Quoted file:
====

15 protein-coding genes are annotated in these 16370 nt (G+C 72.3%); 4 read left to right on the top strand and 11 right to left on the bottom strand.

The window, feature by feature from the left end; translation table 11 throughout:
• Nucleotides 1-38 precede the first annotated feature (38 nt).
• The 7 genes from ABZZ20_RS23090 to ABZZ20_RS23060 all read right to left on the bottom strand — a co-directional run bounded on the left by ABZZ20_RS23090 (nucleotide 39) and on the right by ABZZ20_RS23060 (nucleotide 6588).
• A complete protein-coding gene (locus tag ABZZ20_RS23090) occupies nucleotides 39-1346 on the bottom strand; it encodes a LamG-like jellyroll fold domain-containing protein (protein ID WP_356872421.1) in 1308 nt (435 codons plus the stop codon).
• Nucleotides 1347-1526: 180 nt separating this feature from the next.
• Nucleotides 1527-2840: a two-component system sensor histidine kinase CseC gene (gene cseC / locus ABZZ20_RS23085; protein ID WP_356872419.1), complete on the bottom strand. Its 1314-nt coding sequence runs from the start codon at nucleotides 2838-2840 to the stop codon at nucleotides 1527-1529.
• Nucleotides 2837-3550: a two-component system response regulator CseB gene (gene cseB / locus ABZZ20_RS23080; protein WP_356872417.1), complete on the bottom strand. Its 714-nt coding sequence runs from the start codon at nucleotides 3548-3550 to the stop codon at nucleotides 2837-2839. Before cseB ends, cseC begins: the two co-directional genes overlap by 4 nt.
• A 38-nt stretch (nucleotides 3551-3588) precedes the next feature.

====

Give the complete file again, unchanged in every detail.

15 protein-coding genes are annotated in these 16370 nt (G+C 72.3%); 4 read left to right on the top strand and 11 right to left on the bottom strand.

The window, feature by feature from the left end; translation table 11 throughout:
• Nucleotides 1-38 precede the first annotated feature (38 nt).
• The 7 genes from ABZZ20_RS23090 to ABZZ20_RS23060 all read right to left on the bottom strand — a co-directional run bounded on the left by ABZZ20_RS23090 (nucleotide 39) and on the right by ABZZ20_RS23060 (nucleotide 6588).
• A complete protein-coding gene (locus tag ABZZ20_RS23090) occupies nucleotides 39-1346 on the bottom strand; it encodes a LamG-like jellyroll fold domain-containing protein (protein ID WP_356872421.1) in 1308 nt (435 codons plus the stop codon).
• Nucleotides 1347-1526: 180 nt separating this feature from the next.
• Nucleotides 1527-2840: a two-component system sensor histidine kinase CseC gene (gene cseC / locus ABZZ20_RS23085; protein ID WP_356872419.1), complete on the bottom strand. Its 1314-nt coding sequence runs from the start codon at nucleotides 2838-2840 to the stop codon at nucleotides 1527-1529.
• Nucleotides 2837-3550: a two-component system response regulator CseB gene (gene cseB / locus ABZZ20_RS23080; protein WP_356872417.1), complete on the bottom strand. Its 714-nt coding sequence runs from the start codon at nucleotides 3548-3550 to the stop codon at nucleotides 2837-2839. Before cseB ends, cseC begins: the two co-directional genes overlap by 4 nt.
• A 38-nt stretch (nucleotides 3551-3588) precedes the next feature.